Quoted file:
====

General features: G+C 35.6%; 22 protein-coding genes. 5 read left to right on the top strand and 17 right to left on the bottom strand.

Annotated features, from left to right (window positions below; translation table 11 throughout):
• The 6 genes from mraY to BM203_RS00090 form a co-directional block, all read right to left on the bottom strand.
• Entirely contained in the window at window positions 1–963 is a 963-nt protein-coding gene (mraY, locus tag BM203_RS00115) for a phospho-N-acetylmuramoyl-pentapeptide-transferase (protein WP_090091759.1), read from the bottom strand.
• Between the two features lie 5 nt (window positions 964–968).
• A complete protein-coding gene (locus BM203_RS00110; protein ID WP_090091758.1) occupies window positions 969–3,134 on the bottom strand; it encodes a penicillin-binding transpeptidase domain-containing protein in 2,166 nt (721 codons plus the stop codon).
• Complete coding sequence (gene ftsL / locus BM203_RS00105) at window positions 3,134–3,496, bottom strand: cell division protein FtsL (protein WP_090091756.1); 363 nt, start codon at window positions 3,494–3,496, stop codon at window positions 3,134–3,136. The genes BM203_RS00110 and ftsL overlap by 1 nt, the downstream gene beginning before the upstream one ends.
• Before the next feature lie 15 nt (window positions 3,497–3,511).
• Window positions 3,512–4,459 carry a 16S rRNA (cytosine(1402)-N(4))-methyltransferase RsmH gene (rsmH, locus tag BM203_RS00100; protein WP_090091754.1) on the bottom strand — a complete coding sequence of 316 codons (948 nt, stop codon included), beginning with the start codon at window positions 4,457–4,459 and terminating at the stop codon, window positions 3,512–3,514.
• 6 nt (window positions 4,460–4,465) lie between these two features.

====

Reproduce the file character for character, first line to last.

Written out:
General features: G+C 35.6%; 22 protein-coding genes. 5 read left to right on the top strand and 17 right to left on the bottom strand.

Annotated features, from left to right (window positions below; translation table 11 throughout):
• The 6 genes from mraY to BM203_RS00090 form a co-directional block, all read right to left on the bottom strand.
• Entirely contained in the window at window positions 1–963 is a 963-nt protein-coding gene (mraY, locus tag BM203_RS00115) for a phospho-N-acetylmuramoyl-pentapeptide-transferase (protein WP_090091759.1), read from the bottom strand.
• Between the two features lie 5 nt (window positions 964–968).
• A complete protein-coding gene (locus BM203_RS00110; protein ID WP_090091758.1) occupies window positions 969–3,134 on the bottom strand; it encodes a penicillin-binding transpeptidase domain-containing protein in 2,166 nt (721 codons plus the stop codon).
• Complete coding sequence (gene ftsL / locus BM203_RS00105) at window positions 3,134–3,496, bottom strand: cell division protein FtsL (protein WP_090091756.1); 363 nt, start codon at window positions 3,494–3,496, stop codon at window positions 3,134–3,136. The genes BM203_RS00110 and ftsL overlap by 1 nt, the downstream gene beginning before the upstream one ends.
• Before the next feature lie 15 nt (window positions 3,497–3,511).
• Window positions 3,512–4,459 carry a 16S rRNA (cytosine(1402)-N(4))-methyltransferase RsmH gene (rsmH, locus tag BM203_RS00100; protein WP_090091754.1) on the bottom strand — a complete coding sequence of 316 codons (948 nt, stop codon included), beginning with the start codon at window positions 4,457–4,459 and terminating at the stop codon, window positions 3,512–3,514.
• 6 nt (window positions 4,460–4,465) lie between these two features.